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Issue 11, 2011
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Polymorphism of amyloid β peptide in different environments: implications for membrane insertion and pore formation

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Abstract

Amyloid-β () peptides are thought to be involved in neurodegenerative diseases such as Alzheimer's disease and Down's syndrome. They form a large number of polymorphic structures, including heterogeneous ionic pores in membranes as well as different types of fibrillar and globular structures on surfaces and in solution. Understanding the origin of these structures and the factors that influence their occurrence is of great biomedical interest because of the possible relationship between structure and pathogenicity. Here, we use atomic force microscopy (AFM) and molecular dynamics (MD) simulations to demonstrate that at room temperature a truncated peptide which is generated in vivo and shown to be toxic in vitro forms fibrillar structures on hydrophobic graphite surfaces, but not on hydrophilic mica or lipid bilayers. Our results suggest that the toxic pores and fibrillar polymorphic organizations can be explained in terms of the U-shaped β-strand–turn–β-strand structural motif observed for full length and other amyloids, as well as the physicochemical properties at the interfaces. The interactions of the hydrophobic, truncated with its environment illustrate that the universal amyloid motif can provide a link between the pore and fibrillar structures and indicate that surfaces with different physicochemical properties can shift the polymorphic landscape toward other conformational states.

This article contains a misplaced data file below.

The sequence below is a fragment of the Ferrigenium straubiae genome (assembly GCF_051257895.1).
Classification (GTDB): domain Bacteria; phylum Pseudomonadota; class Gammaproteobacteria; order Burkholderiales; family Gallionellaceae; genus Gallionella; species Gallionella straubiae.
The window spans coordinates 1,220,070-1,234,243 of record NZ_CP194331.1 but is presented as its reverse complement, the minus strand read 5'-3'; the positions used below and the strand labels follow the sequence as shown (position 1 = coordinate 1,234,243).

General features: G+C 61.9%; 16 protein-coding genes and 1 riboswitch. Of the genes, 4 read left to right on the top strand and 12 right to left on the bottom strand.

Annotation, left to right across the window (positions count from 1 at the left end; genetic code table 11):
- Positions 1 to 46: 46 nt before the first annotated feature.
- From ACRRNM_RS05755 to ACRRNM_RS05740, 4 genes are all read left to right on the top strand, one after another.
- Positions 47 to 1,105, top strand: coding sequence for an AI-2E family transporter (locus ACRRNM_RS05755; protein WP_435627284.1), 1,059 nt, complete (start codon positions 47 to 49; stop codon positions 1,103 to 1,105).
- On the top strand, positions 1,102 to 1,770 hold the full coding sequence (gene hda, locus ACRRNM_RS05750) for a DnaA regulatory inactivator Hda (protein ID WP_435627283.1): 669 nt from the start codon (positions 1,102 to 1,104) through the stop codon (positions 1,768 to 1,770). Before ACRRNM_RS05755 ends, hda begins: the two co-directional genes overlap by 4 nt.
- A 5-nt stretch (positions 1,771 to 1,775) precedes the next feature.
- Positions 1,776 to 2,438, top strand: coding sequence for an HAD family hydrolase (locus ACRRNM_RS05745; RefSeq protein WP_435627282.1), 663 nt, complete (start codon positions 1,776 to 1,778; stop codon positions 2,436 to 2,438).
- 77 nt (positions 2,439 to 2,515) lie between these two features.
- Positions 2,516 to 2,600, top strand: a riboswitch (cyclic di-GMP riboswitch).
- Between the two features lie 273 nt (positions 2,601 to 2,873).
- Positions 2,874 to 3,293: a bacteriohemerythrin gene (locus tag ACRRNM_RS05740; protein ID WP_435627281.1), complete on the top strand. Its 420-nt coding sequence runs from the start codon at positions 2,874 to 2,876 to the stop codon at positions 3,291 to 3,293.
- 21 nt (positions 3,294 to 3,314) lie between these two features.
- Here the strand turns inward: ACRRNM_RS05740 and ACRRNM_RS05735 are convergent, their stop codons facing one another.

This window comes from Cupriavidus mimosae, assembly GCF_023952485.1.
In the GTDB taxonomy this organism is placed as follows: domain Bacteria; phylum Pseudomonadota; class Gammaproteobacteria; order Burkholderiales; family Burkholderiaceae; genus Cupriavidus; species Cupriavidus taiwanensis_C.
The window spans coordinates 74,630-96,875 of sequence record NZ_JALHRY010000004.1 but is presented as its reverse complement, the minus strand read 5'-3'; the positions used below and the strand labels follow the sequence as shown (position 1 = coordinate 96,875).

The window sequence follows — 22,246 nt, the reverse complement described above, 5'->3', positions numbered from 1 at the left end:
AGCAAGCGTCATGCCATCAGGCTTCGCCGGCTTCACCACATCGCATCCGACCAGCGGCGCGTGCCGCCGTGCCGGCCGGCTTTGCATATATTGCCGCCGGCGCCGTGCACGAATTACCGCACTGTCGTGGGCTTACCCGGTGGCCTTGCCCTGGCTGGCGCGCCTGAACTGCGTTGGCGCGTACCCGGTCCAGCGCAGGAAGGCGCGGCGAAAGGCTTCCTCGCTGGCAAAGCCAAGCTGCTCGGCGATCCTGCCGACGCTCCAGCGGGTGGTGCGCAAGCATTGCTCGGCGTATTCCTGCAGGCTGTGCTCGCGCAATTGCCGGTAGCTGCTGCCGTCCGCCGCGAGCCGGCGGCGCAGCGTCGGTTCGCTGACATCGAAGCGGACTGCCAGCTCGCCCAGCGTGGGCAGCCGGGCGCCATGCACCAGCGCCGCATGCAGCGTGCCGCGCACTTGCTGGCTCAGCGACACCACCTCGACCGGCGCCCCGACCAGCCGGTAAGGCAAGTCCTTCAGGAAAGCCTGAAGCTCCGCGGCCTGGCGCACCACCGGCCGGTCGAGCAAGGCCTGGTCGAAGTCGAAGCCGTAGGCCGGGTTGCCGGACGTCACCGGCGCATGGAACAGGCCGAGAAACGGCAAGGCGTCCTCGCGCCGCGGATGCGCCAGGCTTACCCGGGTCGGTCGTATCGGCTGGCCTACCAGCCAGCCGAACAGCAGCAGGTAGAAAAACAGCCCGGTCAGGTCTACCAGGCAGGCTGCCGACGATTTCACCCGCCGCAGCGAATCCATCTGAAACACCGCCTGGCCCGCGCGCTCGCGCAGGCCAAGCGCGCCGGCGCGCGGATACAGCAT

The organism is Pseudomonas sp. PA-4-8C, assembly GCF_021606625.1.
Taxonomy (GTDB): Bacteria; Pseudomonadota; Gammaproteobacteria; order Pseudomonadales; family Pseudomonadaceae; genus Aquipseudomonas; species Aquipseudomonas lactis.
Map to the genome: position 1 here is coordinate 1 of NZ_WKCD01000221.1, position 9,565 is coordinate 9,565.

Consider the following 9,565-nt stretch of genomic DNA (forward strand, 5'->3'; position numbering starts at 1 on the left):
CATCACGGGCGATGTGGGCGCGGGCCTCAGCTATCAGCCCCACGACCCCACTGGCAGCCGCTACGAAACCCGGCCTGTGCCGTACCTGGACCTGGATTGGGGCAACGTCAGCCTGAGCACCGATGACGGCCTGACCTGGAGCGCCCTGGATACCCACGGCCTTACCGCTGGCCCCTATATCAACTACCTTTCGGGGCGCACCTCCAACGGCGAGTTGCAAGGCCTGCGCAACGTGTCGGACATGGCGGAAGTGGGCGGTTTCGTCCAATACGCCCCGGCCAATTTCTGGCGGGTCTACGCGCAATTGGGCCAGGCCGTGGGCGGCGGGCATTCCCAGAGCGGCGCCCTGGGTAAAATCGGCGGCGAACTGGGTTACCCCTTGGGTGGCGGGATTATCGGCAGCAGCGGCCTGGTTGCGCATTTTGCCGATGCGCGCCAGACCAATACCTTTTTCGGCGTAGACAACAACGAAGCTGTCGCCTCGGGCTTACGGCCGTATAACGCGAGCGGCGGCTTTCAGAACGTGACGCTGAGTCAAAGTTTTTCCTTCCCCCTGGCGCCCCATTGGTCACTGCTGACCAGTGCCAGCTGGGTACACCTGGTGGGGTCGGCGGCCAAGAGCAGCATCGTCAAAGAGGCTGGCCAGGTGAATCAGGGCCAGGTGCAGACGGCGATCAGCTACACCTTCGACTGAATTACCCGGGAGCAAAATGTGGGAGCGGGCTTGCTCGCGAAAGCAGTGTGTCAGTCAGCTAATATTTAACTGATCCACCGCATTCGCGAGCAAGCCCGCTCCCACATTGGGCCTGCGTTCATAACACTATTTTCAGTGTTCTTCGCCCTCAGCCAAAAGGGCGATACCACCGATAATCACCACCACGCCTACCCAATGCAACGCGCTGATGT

Graphical abstract: Polymorphism of amyloid β peptide in different environments: implications for membrane insertion and pore formation

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Publication details

The article was received on 31 Jan 2011, accepted on 01 Apr 2011, published on 09 May 2011 and first published online on 09 May 2011


Article type: Paper
DOI: 10.1039/C1SM05162H
Citation: Soft Matter, 2011,7, 5267-5273
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    Polymorphism of amyloid β peptide in different environments: implications for membrane insertion and pore formation

    F. T. Arce, H. Jang, S. Ramachandran, P. B. Landon, R. Nussinov and R. Lal, Soft Matter, 2011, 7, 5267
    DOI: 10.1039/C1SM05162H

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